Scott Lang has created a series of oversized problems for himself.
A few years ago he made the foolish choice of using his various skills to commit a Robin Hood-like crime. Yeah, it was stupid. But he was just pushing back against this evil corporate entity that was stealing money from innocent people and … OK, to cut short a long set of excuses, he got caught and sent away.
Then his wife divorced him and remarried. And his daughter, Cassie—a girl he loves more than life itself—was caught up in the mess. His ex made it clear after Scott’s release from San Quentin that if he wants even the most meager of visitation rights with Cassie he’d best land a solid job and come up with some child support pronto.
Unfortunately, a prison record and a solid job don’t automatically go hand in hand.
Scott really does want to stick to the straight and narrow, but it looks like slipping back into some kind of criminal pursuit may be the only way to get enough money to ever see his daughter again. That’s when a retired scientist named Dr. Hank Pym steps in to offer Scott a little job that might just shrink his employment and money issues down to size.
By shrinking Scott himself.
You see, this eccentric genius discovered something called the Pym Particle many years before. It’s an amazing substance that—when used in conjunction with a special suit—can reduce the space between atoms and take a size 42 waist down to a size, um, well, what exactly is the pants size of an ant?
For decades now, Dr. Pym has been trying to keep this discovery from being used in military applications. But after losing control of his company, it looks like the remarkable substance could now find its way into the wrong hands. In fact, some mysterious group called Hydra is already vying to buy the invention. And who knows what kind of disaster that may result in. It’s absolutely crucial that someone stop the sale.
Scott’s job? Well, he needs to break out his cat burglar skills once again and steal the invention. But the corporate security measures surrounding this miracle substance and device are far too tight for any full-sized man to sneak through. Scott will have to use Dr. Pym’s particle phenomenon himself in order to keep anyone else from using it.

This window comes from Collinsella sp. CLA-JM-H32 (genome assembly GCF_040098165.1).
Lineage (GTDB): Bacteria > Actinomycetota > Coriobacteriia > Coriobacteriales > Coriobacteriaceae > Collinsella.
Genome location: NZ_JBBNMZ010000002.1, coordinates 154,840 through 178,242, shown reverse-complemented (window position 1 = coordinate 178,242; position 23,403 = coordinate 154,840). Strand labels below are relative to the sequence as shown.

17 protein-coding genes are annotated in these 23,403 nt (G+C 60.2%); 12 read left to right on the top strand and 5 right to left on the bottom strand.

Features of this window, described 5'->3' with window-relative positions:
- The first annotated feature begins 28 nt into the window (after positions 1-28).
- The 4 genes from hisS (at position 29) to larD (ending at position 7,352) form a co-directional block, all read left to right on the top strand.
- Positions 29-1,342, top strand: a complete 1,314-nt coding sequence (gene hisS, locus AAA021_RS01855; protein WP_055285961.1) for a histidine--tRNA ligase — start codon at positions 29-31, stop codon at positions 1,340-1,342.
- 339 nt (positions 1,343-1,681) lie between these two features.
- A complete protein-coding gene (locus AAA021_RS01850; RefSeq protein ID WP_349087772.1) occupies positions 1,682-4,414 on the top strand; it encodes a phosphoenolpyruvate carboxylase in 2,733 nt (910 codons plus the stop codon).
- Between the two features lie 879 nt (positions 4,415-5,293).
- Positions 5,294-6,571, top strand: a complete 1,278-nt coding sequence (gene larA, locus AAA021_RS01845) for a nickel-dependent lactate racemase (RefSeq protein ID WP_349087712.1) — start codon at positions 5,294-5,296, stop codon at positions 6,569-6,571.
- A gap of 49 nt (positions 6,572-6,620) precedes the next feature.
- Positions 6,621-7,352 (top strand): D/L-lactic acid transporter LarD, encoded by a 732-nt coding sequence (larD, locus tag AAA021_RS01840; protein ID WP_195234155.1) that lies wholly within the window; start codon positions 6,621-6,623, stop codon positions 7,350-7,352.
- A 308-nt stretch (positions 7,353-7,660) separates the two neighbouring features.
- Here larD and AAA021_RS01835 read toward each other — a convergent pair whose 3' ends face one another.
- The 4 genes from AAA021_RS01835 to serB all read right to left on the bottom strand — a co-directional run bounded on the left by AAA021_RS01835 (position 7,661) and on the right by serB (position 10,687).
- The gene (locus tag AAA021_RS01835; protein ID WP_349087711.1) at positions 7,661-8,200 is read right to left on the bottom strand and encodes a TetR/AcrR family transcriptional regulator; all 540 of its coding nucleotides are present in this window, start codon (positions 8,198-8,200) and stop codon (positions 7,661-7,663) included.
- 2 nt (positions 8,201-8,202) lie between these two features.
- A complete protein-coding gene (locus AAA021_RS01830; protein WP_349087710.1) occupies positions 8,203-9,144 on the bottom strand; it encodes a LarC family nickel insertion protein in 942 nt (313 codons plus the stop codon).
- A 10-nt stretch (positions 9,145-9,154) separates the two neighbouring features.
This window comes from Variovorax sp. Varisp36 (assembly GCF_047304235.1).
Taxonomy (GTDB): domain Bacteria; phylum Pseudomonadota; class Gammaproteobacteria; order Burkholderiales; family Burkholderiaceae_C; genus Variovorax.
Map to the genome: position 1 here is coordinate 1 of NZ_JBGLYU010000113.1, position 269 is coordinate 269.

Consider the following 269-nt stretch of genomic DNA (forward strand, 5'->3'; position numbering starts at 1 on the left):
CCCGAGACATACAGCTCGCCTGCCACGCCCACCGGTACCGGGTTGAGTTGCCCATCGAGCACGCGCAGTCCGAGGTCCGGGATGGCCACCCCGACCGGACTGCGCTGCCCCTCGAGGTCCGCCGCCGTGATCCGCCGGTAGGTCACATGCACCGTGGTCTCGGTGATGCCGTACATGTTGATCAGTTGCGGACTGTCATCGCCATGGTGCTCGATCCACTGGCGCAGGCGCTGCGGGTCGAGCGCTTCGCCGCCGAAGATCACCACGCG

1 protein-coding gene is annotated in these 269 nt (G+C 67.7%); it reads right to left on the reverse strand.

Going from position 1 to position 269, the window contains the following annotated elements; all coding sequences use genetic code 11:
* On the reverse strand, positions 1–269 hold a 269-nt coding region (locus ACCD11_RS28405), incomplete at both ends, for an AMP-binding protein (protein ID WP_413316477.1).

He’ll have to take a small role in a larger play, you might say, turning himself into Ant-Man in order to do the itty-bitty, teeny tiny job of … saving the world.
Accepting the blessings of second chances and doing whatever it takes to love and care for your family are the overarching themes here.
Scott is motivated to follow through on the difficulties of his Ant-Man tasks—involving repeated injuries and potentially his death—by his deep love for his daughter. She, in turn, has nothing but total adoration for her dad, despite his past wrongdoings. In fact, Scott’s ex-wife encourages him to “just be the person that she already thinks you are.” At one point, Scott leaps into what he’s certain will be a no-return situation in an effort to save Cassie.
Dr. Pym continues those through-lines by telling Scott that he believes “every man deserves a shot at redemption,” and that their actions aren’t about “saving our world, but about saving theirs.”
In fact, Dr. Pym has some past pain of his own from which he desperately wants to protect his adult daughter, Hope. (Those include the fact that the girl’s mother sacrificed her life, while in miniature form, to stop a deadly nuclear threat.) When Hope gets frustrated with her dad for not letting her take on the role (and danger) of the Ant-Man mission, Scott explains, “I’m expendable, That’s why I’m here. He’d rather lose this fight than lose you.”